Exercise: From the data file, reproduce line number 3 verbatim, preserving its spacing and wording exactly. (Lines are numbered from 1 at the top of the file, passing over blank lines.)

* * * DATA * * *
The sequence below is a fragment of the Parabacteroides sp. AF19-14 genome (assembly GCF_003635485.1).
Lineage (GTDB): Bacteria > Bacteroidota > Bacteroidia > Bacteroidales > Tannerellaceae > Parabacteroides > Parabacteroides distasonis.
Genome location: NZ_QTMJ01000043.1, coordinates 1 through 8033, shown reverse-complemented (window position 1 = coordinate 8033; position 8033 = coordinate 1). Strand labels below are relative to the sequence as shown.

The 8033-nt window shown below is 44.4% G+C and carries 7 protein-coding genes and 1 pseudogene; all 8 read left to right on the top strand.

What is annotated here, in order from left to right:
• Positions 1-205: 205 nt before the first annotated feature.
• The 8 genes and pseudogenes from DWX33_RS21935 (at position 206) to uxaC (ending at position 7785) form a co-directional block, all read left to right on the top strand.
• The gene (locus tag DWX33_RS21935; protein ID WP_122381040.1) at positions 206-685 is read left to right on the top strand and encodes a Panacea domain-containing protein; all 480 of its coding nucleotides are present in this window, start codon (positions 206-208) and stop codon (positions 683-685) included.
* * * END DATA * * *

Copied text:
Genome location: NZ_QTMJ01000043.1, coordinates 1 through 8033, shown reverse-complemented (window position 1 = coordinate 8033; position 8033 = coordinate 1). Strand labels below are relative to the sequence as shown.